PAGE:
Stu Bannatyne has been with Doyle Sails since 2016 and spends the majority of his time sailing professionally, if he isn’t sailing he is based out of Doyle Sails New Zealand’s office in Auckland, New Zealand. Stu spends a great deal of time and energy investing his unmatched knowledge and experience into the sail programs and sailors that he works with.
“I’ve been working with the team here for a long time, most of which I have known for many years before that sailing. They all command a lot of respect within the industry; sailing is ultimately a people business and you have to have the right people on your team,” says Bannatyne. “It’s a dynamic company and I am particularly excited about the team’s flexibility to work on new ideas and ability to adapt to and create new technologies. I believe that Doyle Sails New Zealand is cutting edge in terms of technology and offers top level service for clients.”
With a background in engineering coupled with his huge wealth of experience on the water Stu works alongside the worldwide Grand Prix team and CEO Mike Sanderson to provide expert rounded advice and support to Doyle Sails’ customer base.
“We’ve been steadily gaining more and more market share over the last few years, and this is because of having the likes of Stu onboard – he supports our work in continuing to grow our presence in the Grand Prix racing sector,” says Sanderson. “Sailmaking has become more of a science than an art and Stu’s engineering qualifications together with his sailing experience provide the perfect blend of expertise for our clients.”
“Building world class sails is one thing, but we want to offer more than that and help the teams with the full package, complete integration between all major facets of the game ,” says Sanderson. “The way the sport has evolved means you need to look at the whole picture including sails, rigs, boat design, crew selection and rating optimisation, in order to help clients to get the best return on their investments. That is where the experience of our team, all those years and ocean racing miles on the water as part of professional programmes is so important. This rounded approach is the direction we want the company to move in and our team members like Stu help make that happen.”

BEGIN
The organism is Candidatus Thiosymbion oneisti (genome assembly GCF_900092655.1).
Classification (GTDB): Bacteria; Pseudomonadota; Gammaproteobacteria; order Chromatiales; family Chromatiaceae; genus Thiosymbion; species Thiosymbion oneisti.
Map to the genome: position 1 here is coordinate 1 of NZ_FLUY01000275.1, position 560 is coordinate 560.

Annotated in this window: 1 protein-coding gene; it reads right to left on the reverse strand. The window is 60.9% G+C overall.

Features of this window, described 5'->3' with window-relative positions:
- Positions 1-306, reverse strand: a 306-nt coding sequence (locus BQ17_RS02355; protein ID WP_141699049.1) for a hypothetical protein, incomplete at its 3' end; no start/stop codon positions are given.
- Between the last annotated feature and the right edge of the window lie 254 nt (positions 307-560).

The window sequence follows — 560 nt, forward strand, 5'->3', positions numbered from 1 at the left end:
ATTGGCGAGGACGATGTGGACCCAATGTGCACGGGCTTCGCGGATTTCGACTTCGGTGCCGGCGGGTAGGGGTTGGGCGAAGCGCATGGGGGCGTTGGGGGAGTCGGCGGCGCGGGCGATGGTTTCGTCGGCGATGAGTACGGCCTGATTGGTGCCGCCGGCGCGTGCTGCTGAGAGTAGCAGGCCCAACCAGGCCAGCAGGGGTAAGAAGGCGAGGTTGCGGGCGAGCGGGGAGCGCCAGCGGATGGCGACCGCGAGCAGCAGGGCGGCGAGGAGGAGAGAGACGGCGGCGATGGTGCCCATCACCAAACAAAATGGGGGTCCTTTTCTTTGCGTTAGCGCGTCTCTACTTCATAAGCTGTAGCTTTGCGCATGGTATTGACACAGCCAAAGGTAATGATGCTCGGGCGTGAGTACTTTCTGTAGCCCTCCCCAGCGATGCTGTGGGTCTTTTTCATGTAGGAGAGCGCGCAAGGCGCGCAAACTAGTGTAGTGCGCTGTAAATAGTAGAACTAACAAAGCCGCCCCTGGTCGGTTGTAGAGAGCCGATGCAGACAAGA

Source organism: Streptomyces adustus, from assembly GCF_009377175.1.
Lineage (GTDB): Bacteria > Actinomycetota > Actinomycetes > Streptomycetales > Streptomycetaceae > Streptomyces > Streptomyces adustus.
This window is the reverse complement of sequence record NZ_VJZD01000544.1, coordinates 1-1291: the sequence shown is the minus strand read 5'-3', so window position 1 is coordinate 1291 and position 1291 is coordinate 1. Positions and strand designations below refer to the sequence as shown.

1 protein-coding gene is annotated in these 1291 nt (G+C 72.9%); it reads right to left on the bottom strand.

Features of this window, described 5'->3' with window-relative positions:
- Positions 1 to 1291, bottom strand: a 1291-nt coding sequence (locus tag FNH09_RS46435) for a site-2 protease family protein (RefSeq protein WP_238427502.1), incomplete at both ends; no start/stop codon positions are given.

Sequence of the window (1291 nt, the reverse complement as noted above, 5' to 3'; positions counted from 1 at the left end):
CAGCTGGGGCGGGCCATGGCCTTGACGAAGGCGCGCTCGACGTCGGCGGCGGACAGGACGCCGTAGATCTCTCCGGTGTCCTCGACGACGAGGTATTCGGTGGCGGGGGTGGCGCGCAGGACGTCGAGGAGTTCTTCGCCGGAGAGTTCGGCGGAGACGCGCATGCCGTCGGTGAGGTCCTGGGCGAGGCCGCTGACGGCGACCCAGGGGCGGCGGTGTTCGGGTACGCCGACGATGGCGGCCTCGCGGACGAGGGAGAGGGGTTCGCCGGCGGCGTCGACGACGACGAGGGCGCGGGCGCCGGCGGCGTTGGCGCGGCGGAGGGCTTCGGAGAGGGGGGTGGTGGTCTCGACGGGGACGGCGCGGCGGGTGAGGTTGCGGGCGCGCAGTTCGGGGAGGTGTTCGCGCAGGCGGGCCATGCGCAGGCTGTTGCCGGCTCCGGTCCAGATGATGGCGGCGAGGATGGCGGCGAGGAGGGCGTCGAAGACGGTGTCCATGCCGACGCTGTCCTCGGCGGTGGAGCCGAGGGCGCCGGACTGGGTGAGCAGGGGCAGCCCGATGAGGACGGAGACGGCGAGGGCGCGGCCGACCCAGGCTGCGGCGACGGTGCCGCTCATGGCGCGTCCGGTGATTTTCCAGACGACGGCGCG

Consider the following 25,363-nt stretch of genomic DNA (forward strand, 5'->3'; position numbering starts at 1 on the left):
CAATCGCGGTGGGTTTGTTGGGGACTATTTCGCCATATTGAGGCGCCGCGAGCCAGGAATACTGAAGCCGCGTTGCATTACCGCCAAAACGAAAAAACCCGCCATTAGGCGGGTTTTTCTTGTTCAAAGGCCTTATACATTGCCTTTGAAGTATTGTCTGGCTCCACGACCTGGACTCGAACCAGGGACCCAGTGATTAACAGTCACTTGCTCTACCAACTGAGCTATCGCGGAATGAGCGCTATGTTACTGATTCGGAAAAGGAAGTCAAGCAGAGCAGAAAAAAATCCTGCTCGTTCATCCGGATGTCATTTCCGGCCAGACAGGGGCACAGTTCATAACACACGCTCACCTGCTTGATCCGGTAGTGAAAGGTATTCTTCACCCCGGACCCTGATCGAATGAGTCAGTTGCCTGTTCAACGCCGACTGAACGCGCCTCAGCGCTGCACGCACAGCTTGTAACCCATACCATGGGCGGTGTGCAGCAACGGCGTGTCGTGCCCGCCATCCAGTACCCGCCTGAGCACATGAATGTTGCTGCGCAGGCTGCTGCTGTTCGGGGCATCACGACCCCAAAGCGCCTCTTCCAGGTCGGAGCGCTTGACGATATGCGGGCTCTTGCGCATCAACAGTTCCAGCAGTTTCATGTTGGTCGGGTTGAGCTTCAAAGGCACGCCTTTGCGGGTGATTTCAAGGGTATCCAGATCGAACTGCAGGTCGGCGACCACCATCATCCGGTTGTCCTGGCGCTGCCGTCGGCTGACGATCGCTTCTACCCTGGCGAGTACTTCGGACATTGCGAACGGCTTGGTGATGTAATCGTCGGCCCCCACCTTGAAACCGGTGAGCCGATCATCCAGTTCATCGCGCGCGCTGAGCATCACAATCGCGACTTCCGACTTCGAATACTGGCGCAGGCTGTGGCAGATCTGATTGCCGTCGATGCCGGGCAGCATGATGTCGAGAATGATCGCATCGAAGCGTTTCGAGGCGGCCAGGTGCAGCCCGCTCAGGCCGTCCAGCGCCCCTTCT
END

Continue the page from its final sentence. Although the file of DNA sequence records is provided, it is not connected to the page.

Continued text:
ABOUT DOYLE SAILS GRAND PRIX // Pushing boundaries and winning all over the world.
Doyle Sails has become a leading force worldwide in Grand Prix race sails, from foiling Moths all the way through to the most high-profile Super Maxi’s. One of Doyle’s biggest strengths in the Grand Prix sector has been the team of experienced, passionate sailors that see the projects through from concept to competition.
In fact, many of Doyle’s innovations from a conceptual standpoint come from their in-house team of Grand Prix sailors such as, Richard Bouzaid, Mike Sanderson, Robbie Doyle, Stu Bannatyne, Justin Ferris, Luke Molloy, Chris Nicholson and Guillermo Altadill. The group is constantly competing at the highest level to ensure Doyle stays at the forefront of sail development.
Extensive testing on the water of the final product, coupled with cutting edge CFD and FEA software and design tools, have allowed us to develop sail shapes and crossovers perfected for the individual custom Grand Prix yacht. This, combined with our in-house SailPack design program and an incredibly detailed production process, offers unrivalled performance for our customers.